Tuesday, 1 January 2008

Diamond dust display with a possible new halo

On the evening of 22th December weather conditions finally changed to better. Humidity was up with temperature around -8°C. At the Louekallio ski-resort snow guns produced a crystal cloud and action lasted few hours until crystals suddenly vanished.

Singly oriented columns dominated the swarm. With HID-modded Cyclops Thor Platinum X-15 lamp the display looks quite the same what we have seen already in haloreports, except that there is weird spots on both sides of the upper tanget arc (photo above, see also enhanced image). They seem to extend through the 22° halo towards the lamp, but this may be due to divergent light. In simulations arcs that bear some resemblance to these spots can be produced with slightly tilted Parry crystals, but we certainly need more photos to say what is going on.

Also Moilanen arc appears in the photo. At first glance it may seem to be
connected with the new effect, but closer look reveals they are two separate halos. Diffuse arcs were observed opposite to the lamp.

In the moon light, circumscribed halo, infralateral arcs, 46° halo and full parhelic circle were seen. The long Wegener arc, which continues close to infralateral arcs, was not seen visually. See also another photo of this stage. Later on ice crystals turned to be more randomly oriented. Moon elevation was 52°.

Similar column dominated display was also noticed by Arto Oksanen in Muurame. See his photos here. When 0ksanen first noticed the display, there was Wegener arc above the parhelic circle and he hurried for the camera. Unfortunately, the best moment was gone when he was back. "By the time I got camera from inside, halos had weakened and of parhelic circle only a trace was visible", Oksanen tells.


  1. Those Moon halo -photos are remarkably beautiful. It must have been a pretty sight. It is strange, that those arcs through the 22 halo (in the lamp-halo shot) have not appeared in any other photos although people have captured numerous displays during the past few winters. If it is a genuine halo it must arise from peculiar orientation of crystals (or from peculiar crystals...).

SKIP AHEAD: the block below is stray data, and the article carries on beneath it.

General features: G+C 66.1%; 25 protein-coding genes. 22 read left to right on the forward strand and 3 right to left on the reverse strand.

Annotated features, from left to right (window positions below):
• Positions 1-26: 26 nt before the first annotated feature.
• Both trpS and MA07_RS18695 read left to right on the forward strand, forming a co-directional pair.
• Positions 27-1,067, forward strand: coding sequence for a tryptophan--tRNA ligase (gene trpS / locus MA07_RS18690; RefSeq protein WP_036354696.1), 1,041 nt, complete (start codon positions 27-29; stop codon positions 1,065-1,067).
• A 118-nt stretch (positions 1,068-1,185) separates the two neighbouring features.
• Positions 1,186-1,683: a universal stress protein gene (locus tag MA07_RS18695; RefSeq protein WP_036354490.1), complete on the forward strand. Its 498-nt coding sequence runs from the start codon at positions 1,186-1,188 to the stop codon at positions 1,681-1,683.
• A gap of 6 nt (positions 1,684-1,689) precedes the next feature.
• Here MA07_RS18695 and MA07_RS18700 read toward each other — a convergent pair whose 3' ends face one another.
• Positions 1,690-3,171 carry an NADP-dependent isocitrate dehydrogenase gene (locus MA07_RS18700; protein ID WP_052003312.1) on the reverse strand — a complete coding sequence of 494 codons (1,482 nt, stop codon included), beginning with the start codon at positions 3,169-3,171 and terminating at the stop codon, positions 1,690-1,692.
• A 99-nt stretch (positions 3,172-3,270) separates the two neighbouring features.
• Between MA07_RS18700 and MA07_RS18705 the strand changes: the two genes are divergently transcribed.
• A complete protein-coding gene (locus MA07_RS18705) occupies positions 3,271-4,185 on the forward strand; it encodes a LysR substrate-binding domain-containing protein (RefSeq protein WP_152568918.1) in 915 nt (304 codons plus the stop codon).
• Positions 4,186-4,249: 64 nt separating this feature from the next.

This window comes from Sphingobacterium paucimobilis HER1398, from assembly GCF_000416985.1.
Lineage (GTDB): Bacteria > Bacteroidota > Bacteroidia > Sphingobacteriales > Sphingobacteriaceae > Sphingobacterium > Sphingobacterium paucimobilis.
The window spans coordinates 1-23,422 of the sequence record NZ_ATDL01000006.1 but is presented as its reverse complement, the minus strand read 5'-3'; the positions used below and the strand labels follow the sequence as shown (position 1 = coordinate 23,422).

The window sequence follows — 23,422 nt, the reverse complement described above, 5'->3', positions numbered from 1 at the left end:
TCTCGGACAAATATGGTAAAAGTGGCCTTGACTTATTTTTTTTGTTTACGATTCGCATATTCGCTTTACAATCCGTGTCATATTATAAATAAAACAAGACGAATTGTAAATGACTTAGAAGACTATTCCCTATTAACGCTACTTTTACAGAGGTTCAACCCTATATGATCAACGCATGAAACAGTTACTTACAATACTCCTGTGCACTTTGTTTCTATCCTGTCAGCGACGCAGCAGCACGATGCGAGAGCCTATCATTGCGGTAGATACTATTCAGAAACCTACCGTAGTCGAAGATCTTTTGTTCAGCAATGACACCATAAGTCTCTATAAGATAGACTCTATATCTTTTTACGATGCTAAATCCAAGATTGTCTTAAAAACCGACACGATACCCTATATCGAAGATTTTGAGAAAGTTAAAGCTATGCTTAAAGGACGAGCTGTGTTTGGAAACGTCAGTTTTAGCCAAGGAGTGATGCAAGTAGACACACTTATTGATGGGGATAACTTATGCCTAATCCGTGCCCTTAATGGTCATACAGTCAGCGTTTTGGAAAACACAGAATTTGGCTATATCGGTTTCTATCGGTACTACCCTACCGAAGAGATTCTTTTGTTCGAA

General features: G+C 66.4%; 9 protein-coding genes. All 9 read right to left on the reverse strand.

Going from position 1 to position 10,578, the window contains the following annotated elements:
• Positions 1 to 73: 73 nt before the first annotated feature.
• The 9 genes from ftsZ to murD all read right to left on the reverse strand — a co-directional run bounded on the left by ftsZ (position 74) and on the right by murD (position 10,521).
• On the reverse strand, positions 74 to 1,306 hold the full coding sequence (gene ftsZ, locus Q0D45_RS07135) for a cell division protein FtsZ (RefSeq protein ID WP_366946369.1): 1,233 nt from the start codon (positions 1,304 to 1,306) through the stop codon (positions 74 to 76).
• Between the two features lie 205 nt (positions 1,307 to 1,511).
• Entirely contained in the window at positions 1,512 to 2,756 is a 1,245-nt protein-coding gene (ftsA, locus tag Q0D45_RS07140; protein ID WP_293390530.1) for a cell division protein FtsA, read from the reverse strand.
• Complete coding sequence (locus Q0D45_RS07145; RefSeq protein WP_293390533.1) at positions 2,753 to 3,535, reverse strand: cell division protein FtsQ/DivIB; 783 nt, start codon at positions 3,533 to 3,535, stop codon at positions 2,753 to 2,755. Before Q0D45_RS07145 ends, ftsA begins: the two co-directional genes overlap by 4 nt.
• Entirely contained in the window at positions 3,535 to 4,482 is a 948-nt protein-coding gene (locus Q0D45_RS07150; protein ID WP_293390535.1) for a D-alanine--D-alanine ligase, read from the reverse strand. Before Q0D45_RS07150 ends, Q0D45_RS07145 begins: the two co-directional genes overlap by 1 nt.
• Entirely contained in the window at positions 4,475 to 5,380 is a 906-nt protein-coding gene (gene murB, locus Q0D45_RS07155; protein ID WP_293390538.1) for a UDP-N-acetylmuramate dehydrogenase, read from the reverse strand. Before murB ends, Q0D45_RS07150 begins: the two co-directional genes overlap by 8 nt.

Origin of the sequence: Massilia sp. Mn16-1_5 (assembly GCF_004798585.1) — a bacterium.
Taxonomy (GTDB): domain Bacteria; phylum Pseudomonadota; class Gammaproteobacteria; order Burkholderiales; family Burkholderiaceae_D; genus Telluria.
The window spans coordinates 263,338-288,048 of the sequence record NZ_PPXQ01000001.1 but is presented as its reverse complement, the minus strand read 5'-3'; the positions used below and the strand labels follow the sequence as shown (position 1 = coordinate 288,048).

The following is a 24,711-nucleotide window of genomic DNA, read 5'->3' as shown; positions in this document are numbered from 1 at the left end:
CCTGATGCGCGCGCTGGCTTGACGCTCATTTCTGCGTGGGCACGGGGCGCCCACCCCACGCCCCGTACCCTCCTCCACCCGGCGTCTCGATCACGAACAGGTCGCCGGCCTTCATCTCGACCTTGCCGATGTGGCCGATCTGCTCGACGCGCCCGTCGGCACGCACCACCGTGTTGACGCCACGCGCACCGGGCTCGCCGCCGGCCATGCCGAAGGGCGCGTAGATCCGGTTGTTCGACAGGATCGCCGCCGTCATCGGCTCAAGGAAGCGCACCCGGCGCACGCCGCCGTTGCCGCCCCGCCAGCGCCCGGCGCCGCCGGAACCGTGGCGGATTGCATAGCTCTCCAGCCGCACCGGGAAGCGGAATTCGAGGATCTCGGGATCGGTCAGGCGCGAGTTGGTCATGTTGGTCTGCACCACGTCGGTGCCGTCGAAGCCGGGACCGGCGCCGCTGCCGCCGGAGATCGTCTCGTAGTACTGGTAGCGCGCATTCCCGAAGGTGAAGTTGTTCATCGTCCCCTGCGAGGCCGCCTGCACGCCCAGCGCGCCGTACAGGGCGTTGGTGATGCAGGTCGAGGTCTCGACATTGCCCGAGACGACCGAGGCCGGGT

2. The Mikkilä arcs! I have difficulties to imagine those spots as artificial. Too much co-incidence to have them symmetrically on both sides and right on 22 halo. And they look like halos.

    I am starting to belive there is infinite number of halos from water ice alone. Perhaps we should refrain from naming new halos after people to avoid a mess.

    This display, in comparison with others, proves that the lamp display intensity is pretty much unrelated to moon display intensity. Sure, if you have a great moon display the lamp display is probably good, like here. But good lamp display may come with no moon halo at all, like one of the cases I saw.

  3. Amazing stuff. Am I mistaken or is there a lower suncave parry arc in the Moon.jpg shot?

  4. Yes I was the first to see than myself. When I looked at the moon display I could see lower suncave parry extending towards the parhelic circle. Just amazing to see two simultaneous halo displays at once!! Thats now probably every halowatchers dream for those who are fortunate to live near a ski resort.

  5. I dont see that. The lower suncave Parry should be strongest below the tangent arc and I see only a lens reflection there. The vaque extensions towards the parhelic circle seem just artefacts that there are plentifully in the photo.

  6. I was wrong. The lower Parry arc is of course strongest where it is tanget to 22 circumscribed halo, here at 07:00-08:00 and 16:00-17:00 positions.

  7. One of the *the* displays of the season. I can't help but revisit these lunar halo shots every now and then. Their intensity is something to remember.